These are just a couple of questions that piqued our curiosity and fueled our growing Arctic fever. By the time we landed in Barrow we were ready to get our feet wet and hands dirty in the pursuit of Arctic science… and that’s when we got a taste of how hard it is to work in a remote, cold, and environmentally sensitive location like Barrow.  We went from T-shirts in Council to layers of down and Gortex in Barrow, in August! At each of our stops we gained an appreciation for the need to deploy monitoring infrastructure that is resistant to bears (does anything stop a bear?) and foxes (flexible metal conduit for cables), protects the tundra (board walks and tundra mats) and operates/survives at 40 below zero (new phrase for NGEE neophytes: “cold soak” eg. test instruments at extreme cold temperatures before purchasing).  In this environment, even a met tower can warm the permafrost and generate its own thermokarst.  In addition to the infrastructure associated with “science” we developed a new sense of what constitutes luxury accommodation in remote, extreme Arctic towns and villages. By the time we packed up to head home, the women’s quonset hut felt like the “penthouse suite”.

Photos on this post were taken by Cathy Wilson

Monday, August 22, 2011

Microtopography. Microheterogeneity. Microbiology. - Dave Graham

Nine flights in Alaska last week reminded me how far the tundra spans in this state that is 14-times the size of Tennessee. Polygonal features cover the ground like a giant jigsaw puzzle.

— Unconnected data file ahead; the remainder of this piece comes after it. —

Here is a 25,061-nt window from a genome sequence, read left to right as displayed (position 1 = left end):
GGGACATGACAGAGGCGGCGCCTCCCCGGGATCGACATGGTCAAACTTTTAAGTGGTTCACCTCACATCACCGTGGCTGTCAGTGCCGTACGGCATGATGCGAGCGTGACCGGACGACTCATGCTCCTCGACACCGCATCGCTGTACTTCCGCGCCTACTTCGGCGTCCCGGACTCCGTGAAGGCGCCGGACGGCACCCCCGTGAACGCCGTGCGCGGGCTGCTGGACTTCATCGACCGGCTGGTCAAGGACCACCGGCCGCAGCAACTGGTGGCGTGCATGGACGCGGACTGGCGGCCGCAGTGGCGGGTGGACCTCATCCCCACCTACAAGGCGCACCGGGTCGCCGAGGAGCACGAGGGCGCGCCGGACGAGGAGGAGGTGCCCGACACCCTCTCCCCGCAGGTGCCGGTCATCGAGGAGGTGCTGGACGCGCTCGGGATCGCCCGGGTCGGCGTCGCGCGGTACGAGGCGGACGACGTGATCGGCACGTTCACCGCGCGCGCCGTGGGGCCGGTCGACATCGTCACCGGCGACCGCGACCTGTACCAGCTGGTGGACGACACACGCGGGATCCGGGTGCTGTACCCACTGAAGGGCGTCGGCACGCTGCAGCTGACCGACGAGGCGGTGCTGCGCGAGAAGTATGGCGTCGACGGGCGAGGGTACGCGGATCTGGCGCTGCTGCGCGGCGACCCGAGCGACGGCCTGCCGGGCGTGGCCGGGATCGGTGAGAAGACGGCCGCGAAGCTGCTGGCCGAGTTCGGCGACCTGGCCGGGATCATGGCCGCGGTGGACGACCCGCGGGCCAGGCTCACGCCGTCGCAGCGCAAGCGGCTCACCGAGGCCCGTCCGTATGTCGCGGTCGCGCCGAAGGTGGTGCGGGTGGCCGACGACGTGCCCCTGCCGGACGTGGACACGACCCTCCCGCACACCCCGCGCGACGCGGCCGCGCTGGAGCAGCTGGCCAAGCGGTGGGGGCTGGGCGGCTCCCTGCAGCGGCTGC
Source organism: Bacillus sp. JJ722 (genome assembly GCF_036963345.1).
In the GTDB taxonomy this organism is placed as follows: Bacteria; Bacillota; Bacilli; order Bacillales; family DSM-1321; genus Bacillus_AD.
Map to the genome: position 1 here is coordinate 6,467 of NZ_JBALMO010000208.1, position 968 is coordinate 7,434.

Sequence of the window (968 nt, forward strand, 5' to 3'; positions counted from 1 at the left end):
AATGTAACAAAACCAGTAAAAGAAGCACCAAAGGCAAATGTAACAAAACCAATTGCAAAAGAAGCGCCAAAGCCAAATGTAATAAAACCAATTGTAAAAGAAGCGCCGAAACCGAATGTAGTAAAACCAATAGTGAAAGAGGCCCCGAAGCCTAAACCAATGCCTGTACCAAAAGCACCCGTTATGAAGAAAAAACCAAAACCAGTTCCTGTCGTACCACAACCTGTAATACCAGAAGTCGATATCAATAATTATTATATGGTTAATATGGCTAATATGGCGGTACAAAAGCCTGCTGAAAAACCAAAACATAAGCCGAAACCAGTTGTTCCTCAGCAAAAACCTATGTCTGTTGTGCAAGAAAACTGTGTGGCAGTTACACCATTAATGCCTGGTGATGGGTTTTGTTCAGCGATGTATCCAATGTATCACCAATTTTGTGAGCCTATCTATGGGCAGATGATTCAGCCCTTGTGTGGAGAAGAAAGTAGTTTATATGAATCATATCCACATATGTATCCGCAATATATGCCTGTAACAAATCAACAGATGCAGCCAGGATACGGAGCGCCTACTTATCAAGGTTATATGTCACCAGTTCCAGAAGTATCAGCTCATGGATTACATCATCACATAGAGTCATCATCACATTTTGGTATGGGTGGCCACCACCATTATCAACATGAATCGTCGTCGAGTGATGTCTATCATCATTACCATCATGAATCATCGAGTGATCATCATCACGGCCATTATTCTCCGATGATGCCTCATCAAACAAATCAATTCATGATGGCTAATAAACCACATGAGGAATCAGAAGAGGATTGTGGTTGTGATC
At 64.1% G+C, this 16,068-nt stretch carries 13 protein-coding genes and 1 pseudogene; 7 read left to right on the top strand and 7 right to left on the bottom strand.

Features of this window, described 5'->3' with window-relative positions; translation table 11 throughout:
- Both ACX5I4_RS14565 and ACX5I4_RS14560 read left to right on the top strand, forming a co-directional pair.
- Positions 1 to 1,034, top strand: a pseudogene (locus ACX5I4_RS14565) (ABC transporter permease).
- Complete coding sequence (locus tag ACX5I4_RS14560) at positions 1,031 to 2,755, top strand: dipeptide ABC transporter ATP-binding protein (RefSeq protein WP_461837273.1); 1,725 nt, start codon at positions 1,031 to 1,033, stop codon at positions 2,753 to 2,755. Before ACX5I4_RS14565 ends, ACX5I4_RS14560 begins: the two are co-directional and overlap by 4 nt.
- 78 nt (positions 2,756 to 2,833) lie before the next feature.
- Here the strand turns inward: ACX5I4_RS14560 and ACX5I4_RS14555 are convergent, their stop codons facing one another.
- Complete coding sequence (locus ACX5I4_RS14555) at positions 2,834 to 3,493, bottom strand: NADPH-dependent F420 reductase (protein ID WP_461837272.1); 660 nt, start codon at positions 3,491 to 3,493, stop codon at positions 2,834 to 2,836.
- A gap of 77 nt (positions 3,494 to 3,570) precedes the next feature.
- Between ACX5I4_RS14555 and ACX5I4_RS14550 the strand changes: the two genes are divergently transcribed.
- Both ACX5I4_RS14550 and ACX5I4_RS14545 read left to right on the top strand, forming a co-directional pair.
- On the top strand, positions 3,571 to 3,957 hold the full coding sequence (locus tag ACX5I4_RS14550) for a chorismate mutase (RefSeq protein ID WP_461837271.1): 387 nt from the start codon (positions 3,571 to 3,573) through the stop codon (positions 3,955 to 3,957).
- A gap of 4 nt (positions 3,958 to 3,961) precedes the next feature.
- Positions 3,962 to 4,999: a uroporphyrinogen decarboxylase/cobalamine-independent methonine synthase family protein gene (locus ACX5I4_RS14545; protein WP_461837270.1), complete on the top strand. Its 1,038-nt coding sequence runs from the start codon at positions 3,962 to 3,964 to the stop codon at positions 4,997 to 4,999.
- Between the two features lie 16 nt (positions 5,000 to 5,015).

Standing in the middle of the Barrow Environmental Observatory (BEO), you can see for miles in any direction. Only the much-welcome power lines break up the landscape. The largest permafrost degradation features rise only ~80 cm from the surrounding troughs. But a few centimeters make all the difference to the fauna, and probably the microbes as well. Liquid water is precious for the cotton grass in saturated depressions and the rootless sphagnum moss that forms tight clusters in moist terrain. Microtopography begets microheterogeneity.

While polygons and vegetation stand out from above, the subsurface is a bustling metropolis of microbial activity. The temperature drops from a chilly 4 degrees C (air) to 3.5 degrees C (surface water) to 2 degrees C (dry ground). Microbes in this cold active layer busily degrade dying plant material, but we know much less about the microbes that are degrading old, long-buried biomass from the thawing permafrost of high-centered polygons. The nutrients and gasses released by this microbial activity are key to understanding the tundra’s future vegetation and climate. I would expect the variations in microtopography and water distribution to have a huge effect on microbial heterogeneity. I look forward to returning during ‘drilling season’ to sample cores of this hidden world.